I’ve worked as a prison librarian for a number of years. There’s a lot of ‘identity politics’ in the prison system – antagonism between whites and blacks and gays and straights and men and women. But there have been two periods when all the identity politics fell away…
The first was during the AIDS epidemic. Before AIDS there was a lot of prejudice against gay staff and inmates. When AIDS first hit it was called GRID (Gay Related Infectious Disease) and primarily affected the gay community. The gay prison groups started organizing together and figuring out how to address the epidemic.
But since HIV is spread via bodily fluids it also affected the drug users. All of the sudden the drug users and other affected communities started to rally around the gay population because they realized it was in their best interest to do so. The different groups held meetings to exchange information and support each other. In an instant all the homophobia I had witnessed for years disappeared when the prisoners were united against a common enemy.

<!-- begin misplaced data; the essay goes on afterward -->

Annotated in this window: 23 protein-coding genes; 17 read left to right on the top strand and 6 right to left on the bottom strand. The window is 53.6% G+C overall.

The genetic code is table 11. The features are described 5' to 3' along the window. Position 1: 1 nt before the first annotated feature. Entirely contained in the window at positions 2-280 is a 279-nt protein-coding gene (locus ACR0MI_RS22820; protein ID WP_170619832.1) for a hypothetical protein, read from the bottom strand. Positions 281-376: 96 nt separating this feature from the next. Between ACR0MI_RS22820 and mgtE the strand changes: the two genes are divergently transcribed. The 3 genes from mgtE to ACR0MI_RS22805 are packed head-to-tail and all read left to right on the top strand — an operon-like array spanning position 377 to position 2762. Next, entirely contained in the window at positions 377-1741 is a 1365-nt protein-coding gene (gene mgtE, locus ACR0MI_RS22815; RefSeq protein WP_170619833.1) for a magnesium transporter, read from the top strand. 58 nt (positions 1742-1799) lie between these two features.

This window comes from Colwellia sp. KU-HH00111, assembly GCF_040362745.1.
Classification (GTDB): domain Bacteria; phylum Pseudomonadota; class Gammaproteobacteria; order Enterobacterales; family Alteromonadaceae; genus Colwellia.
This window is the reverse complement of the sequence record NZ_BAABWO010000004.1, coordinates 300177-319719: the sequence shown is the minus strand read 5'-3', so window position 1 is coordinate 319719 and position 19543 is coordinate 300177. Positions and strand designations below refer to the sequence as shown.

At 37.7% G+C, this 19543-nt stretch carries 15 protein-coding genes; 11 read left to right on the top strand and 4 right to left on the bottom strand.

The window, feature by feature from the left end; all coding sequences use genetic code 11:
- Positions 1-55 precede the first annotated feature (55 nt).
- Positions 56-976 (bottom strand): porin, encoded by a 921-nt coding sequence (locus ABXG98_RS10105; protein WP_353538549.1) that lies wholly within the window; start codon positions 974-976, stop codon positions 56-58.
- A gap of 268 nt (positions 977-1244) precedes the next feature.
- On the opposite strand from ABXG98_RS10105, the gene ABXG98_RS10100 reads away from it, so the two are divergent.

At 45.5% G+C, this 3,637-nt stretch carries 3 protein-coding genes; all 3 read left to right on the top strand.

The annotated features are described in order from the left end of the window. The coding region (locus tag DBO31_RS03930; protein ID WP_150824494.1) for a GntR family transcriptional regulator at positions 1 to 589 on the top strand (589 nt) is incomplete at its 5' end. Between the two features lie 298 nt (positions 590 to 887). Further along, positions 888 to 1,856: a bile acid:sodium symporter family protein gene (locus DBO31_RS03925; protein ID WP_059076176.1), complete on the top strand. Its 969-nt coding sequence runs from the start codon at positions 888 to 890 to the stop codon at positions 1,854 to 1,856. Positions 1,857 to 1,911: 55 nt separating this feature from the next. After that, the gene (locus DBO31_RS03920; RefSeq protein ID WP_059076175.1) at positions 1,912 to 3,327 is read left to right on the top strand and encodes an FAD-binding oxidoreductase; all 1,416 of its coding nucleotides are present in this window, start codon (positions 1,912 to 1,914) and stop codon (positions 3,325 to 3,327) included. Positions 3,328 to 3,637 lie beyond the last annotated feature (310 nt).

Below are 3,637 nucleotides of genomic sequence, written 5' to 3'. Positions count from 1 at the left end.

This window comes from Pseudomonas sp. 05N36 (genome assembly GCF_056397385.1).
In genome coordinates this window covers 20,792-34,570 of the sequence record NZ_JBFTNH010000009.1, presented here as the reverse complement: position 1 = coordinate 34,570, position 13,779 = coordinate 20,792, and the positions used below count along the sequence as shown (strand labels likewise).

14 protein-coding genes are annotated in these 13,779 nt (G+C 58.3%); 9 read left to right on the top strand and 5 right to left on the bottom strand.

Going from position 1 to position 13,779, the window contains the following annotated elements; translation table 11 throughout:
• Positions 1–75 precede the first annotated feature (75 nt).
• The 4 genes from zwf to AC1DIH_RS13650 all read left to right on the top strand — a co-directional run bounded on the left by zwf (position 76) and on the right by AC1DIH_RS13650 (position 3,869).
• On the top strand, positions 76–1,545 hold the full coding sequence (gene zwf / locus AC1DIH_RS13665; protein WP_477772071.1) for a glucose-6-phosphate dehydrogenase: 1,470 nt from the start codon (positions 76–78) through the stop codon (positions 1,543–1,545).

The second time was after 9/11. Just before 9/11 there was a very ‘Afro-centrist’ movement – white people were called ‘Ice People’ because they were viewed as cold and uncaring, and the blacks considered themselves the opposite. When 9/11 happened all the antagonism between blacks and whites and gays and straight and men and women disappeared. There was an immediate sense of community and togetherness that lasted for a good period of time.
But when memories of the AIDS epidemic and 9/11 faded, the prisoners stopped looking at what united them against a common enemy and instead looked at what separated them as they fought each other.
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